The county’s broadband expansion efforts started back in 2019, when the county commissioned an inventory of internet infrastructure and a public survey to gather input from residents about their level of satisfaction with their internet service and what changes they wanted to see in the future.

That survey found 41 percent of respondents lacked sufficient internet access, 89 percent considered broadband internet to be vital public infrastructure on the same level as public water or sewer service and 79 percent felt government should play a role in financing high-speed internet development.

The first phase of the broadband expansion in the county got underway in 2019, when the Federal Communications Commission approved $12.8 million in funding over 10 years for Armstrong Telecommunications to bring broadband access to 6,700 homes in rural New York, including 42 in southern Livingston County. According to the FCC, Armstrong will offer download speeds of at least 100 mbps and upload speeds of 20 mbps.

Even after Empire’s expansion is complete, Coyle said several hundred and perhaps as many as 1,000 county residents will still lack broadband access.

To bring that number closer to zero, the county plans on applying for a $5 million grant through the National Telecommunications and Information Administration. Should it receive the funding, the county would use it to expand broadband access via a public-private partnership with one or more internet service providers – similar to its partnership with Empire Access. The NTIA grant application is due in August. The agency is expected to announce recipients in late November.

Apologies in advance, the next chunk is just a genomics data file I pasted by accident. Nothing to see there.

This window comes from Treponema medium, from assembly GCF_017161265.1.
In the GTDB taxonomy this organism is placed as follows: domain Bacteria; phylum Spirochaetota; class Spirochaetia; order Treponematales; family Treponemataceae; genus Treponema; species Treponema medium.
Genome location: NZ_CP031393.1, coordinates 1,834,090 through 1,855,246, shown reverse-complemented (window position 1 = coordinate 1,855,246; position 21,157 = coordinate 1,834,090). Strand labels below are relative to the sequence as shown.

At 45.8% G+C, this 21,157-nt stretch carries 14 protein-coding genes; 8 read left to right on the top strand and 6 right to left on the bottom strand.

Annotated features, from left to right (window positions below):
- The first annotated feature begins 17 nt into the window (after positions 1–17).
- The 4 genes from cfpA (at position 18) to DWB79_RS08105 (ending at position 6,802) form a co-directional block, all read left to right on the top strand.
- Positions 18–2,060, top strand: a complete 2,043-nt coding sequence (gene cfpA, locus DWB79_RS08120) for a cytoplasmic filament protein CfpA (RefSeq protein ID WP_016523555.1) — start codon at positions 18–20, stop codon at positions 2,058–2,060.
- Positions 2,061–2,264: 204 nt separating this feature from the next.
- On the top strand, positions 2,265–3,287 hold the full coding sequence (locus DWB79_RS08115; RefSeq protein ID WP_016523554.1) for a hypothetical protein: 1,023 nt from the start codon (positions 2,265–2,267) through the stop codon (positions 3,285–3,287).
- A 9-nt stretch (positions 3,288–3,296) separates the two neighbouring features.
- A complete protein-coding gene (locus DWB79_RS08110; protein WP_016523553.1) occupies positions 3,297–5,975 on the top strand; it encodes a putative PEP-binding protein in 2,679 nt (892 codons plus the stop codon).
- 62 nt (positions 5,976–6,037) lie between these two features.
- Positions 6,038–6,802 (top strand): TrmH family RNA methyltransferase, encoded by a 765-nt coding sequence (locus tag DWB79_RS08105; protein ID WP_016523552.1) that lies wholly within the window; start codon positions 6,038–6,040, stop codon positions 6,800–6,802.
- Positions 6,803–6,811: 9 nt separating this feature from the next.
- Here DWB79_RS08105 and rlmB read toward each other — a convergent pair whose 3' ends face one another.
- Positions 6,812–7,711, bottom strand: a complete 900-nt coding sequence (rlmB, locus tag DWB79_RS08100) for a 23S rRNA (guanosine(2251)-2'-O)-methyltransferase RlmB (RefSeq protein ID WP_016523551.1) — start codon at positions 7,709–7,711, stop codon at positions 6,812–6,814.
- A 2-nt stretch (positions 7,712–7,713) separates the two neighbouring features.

Beyond the NTIA funding, the county has plans to apply for additional funding through USDA’s ReConnect program and is open to pursuing other state and federal funding opportunities to meet its goal of bringing broadband access to every address in the county.

Coyle said the county may even consider paying for future expansion out of its own pocket using some of the $12.2 million in federal funding it’s slated to receive through the American Rescue Plan.

Livingston County has set up a dedicated webpage for information about its broadband expansion plans. It can be accessed at LivingstonCounty.us/LightUpLivingston. The page includes a frequently asked questions section as well as links to detailed maps that show what areas Armstrong Telecommunications and Empire Access plan on expanding broadband access.

Those seeking more information on the project can also contact the Livingston County Planning Department at (585) 243-7550.